I had been having problems when trying to cut pinions, ending up with misshapen leaves as if the cutter was off centre. The centring scope had been used to centre the cutter each time so this was suspect number one.
A quick search on the web for the maker of my scope, Aubert, revealed they were still in business. They even provide instructions for their current scopes on their website (http://www.marcel-aubert-sa.ch/produkte/anleitung/anl_pdf/anl_mik/m02_mik_111_118.pdf).
Initial inspection of my scope failed to find the four adjustment screws, Continue reading Aligning the centring microscope
The faff to get everything set up for wheel cutting seemed endless: even after fitting up the electronic indexing head to the spindle I made a W12 wax chuck, then machined a blank arbour to take the cutter and made a nut to clamp the cutter in place. I used a dial indicator to set the indexing spindle perpendicular to the cutter axis:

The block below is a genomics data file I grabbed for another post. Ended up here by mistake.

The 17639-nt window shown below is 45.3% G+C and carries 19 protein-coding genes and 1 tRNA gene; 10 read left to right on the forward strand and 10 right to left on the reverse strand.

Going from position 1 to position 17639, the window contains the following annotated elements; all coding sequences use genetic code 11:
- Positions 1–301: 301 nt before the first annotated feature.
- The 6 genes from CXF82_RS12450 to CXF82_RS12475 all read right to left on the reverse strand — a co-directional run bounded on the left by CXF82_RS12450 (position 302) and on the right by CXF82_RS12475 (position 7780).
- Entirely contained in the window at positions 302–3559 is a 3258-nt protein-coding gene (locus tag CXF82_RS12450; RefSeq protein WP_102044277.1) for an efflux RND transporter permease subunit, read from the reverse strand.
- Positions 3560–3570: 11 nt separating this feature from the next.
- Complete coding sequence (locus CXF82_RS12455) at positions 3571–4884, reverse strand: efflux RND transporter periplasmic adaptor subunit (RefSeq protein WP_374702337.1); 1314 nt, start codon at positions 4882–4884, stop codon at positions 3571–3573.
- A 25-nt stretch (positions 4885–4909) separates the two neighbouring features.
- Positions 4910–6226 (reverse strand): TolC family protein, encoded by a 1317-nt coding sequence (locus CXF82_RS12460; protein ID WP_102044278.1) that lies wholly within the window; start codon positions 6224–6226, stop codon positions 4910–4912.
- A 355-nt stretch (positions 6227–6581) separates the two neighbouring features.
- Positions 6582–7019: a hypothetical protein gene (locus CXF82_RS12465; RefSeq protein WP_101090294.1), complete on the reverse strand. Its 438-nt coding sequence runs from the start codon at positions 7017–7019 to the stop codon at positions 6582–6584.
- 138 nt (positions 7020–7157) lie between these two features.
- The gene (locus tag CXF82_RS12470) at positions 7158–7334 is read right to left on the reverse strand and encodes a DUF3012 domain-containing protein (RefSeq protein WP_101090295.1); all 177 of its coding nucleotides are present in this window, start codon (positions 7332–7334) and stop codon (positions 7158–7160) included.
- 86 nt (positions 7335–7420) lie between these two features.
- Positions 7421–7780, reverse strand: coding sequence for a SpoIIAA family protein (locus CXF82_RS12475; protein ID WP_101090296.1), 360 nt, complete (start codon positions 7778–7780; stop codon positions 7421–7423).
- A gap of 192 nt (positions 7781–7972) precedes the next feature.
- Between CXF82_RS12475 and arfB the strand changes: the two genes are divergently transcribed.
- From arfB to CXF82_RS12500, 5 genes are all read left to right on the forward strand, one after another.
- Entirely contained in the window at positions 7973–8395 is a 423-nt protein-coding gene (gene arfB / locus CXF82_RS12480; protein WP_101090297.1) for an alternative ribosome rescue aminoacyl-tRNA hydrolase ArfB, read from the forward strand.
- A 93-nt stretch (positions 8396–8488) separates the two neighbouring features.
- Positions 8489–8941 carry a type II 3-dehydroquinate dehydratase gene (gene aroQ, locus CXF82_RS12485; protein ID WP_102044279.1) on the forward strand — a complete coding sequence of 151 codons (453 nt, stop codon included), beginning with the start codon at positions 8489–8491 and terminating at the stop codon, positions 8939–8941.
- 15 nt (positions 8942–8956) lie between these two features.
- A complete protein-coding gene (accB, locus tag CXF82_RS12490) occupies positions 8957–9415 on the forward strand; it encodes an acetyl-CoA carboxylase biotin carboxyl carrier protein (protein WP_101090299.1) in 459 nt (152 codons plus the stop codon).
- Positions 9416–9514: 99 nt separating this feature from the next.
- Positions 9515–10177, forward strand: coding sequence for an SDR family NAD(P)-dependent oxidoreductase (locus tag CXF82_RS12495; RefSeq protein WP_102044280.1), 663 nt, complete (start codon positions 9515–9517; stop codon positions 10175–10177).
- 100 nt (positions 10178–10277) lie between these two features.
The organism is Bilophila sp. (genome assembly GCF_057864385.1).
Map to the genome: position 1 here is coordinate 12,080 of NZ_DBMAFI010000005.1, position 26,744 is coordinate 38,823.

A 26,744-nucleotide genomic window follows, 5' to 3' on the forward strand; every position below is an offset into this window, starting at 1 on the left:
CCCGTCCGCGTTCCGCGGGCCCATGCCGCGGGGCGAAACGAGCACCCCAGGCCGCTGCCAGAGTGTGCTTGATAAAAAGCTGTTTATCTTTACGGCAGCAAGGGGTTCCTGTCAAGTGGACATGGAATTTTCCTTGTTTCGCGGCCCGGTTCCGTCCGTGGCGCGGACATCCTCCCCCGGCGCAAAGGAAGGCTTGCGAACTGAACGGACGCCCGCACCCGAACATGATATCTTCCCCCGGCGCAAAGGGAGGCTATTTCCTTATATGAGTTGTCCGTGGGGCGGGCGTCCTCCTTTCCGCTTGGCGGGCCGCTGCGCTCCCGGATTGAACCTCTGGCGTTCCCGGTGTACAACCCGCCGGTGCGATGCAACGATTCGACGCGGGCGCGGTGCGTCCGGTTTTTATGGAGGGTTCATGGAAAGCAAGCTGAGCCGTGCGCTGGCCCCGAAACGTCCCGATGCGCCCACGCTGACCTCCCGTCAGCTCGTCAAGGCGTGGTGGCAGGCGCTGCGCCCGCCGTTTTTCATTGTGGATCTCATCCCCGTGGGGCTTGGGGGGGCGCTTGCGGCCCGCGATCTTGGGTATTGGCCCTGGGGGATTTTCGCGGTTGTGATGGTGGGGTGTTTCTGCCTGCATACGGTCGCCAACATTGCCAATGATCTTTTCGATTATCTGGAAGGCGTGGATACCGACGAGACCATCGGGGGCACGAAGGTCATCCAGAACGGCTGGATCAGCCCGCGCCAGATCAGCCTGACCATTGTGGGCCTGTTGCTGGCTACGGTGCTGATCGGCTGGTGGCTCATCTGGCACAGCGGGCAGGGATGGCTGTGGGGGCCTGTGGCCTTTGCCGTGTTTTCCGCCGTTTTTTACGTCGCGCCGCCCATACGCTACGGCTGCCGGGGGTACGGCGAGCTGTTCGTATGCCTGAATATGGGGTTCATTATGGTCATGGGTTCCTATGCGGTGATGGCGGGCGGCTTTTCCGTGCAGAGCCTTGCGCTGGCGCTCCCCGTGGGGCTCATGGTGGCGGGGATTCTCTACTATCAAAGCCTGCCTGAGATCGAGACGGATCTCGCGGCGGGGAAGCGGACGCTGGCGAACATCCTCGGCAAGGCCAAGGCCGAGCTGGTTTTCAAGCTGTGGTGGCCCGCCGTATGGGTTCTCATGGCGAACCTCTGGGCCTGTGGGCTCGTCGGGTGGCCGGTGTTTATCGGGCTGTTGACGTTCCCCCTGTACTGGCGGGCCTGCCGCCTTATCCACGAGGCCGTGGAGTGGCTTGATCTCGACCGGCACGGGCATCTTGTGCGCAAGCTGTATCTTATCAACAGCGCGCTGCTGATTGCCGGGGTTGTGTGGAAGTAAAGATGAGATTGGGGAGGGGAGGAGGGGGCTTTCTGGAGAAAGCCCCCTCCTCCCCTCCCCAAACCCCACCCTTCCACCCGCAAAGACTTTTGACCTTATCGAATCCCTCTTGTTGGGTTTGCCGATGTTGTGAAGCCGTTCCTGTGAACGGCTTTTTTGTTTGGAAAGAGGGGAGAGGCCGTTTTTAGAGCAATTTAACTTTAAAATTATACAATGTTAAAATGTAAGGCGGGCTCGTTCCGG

Then put the centring microscope in the indexing spindle in order to get the cutter dead centre:
It was at Continue reading Spindle problems with the Aciera F1
At last, more progress on the tool making. After breaking the cutting tool while making the hob for the worm wheel, I started looking around for off-the-shelf worm drives. A low backlash one came up on eBay for $100 including a stepper motor, so I jumped.
My original plan with the bought drive was to bore out the centre of the worm wheel so that it would fit on the spindle of the direct dividing head (or indexing head) of the Continue reading Worm drive for wheel cutting on the Aciera F1
The Aciera F1 is considered by some to be the perfect partner for the Schaublin 70 lathe in the watchmaker’s workshop. Rightly so in my opinion: it takes the same W12 collets as the Schaublin 70, has the same thread on the nose of the indexing spindle and can easily be set up for either precision vertical milling or wheel cutting.
I have just got hold of a nice example of one, albeit in need of a clean. It came with Continue reading An Aciera F1